• Improvement of the piece. This is the crucial point of the process, and should be the focus of every critique comment given and received. More on this later.
  • Improvement of writing. This could be any facet of the writing: style, grammar, plotting, structure, etc. There’s a lot of scope for comment here, so if there’s something specific you’re looking for feedback on, be up-front about it. There’s no point getting line edits on a piece when you’re still working on the structure and characterisation.
  • Beta reading. Does what has been written make sense to a reader? Do the images and metaphors work? Is the reader picked up and carried along by the story? How does it feel? Is there anything that might trip a reader up or throw them out of the story? Early reader reactions can be very eye-opening and important when polishing a piece.
  • Problem solving. If there is a particular part of the piece that isn’t working, perhaps throwing it out to others for ideas will help you find a solution. It can be a great way of getting past a hurdle you’re struggling with.

Ultimately, be honest with yourself about your goals and motives. Make sure that a critique is what you are looking for. Approach workshopping with the expectation that your work will be questioned, errors will be pointed out, and you may have to revisit things you thought were great already. Just remember that it’s intended to improve the piece!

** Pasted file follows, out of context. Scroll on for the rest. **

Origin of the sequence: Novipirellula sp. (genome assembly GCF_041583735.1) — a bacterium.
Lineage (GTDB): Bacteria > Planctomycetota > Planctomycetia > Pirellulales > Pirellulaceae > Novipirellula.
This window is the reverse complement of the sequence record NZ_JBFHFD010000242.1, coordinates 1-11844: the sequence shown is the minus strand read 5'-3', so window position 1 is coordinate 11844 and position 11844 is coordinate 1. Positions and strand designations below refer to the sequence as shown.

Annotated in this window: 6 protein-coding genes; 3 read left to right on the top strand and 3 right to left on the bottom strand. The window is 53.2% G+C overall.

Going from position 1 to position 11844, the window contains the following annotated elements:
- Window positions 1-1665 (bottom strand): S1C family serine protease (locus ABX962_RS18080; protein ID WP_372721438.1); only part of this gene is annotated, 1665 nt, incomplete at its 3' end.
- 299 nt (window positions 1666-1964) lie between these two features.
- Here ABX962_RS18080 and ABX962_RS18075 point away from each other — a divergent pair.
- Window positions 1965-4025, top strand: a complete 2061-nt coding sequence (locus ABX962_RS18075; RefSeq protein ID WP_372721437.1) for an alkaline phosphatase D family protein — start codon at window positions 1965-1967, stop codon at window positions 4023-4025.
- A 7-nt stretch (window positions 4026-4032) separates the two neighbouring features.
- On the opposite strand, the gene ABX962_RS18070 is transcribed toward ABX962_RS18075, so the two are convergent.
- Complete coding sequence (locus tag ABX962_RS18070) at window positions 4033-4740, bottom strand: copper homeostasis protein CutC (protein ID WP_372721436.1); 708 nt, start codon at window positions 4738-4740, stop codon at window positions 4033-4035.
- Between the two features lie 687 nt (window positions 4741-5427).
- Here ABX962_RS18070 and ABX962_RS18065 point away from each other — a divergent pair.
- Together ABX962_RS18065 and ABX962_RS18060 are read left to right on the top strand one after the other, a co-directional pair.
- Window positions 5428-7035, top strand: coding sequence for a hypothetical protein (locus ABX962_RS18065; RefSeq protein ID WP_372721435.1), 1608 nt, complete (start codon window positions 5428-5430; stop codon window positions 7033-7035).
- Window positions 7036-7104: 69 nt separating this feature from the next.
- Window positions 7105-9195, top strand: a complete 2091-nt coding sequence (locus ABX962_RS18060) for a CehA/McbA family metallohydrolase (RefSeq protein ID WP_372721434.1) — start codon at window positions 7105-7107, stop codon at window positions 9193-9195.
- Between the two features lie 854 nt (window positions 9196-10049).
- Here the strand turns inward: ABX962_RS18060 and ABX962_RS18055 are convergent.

Next, let’s look at why a person would be motivated to give feedback on a piece. Again, I’ll break it down into good and bad reasons.

I have seen a lot of people approach workshopping in a wrong or unhelpful way. Here are some of the factors in that:

  • Competition. Writing is not a competition. Selling books/stories/pieces can be, but that’s not what workshopping is for. This isn’t about putting down someone else’s work to make yours look better. Workshopping isn’t about comparing the piece in front of you to anything else: judge it on its own merits. (One to be careful of if swapping feedback is one of your goals – it’s not a competition to see who can get the most/least comments, either.)
  • Expounding knowledge. Workshopping isn’t about showing how much you know. Again, it’s not a competition; there are no winners or losers, and it’s not about telling the writer how terrible and stupid they are. Keep it relevant and useful, and note that ‘educating’ and ‘expounding’ are two different things. Also remember that you don’t know everything.
  • Look at me. This covers both of the above, but also other situations where feedback is particularly slanted to allow the critiquer to show off. This shouldn’t be a factor for the writer or the reviewer. Workshopping is not about egos – please check yours at the door.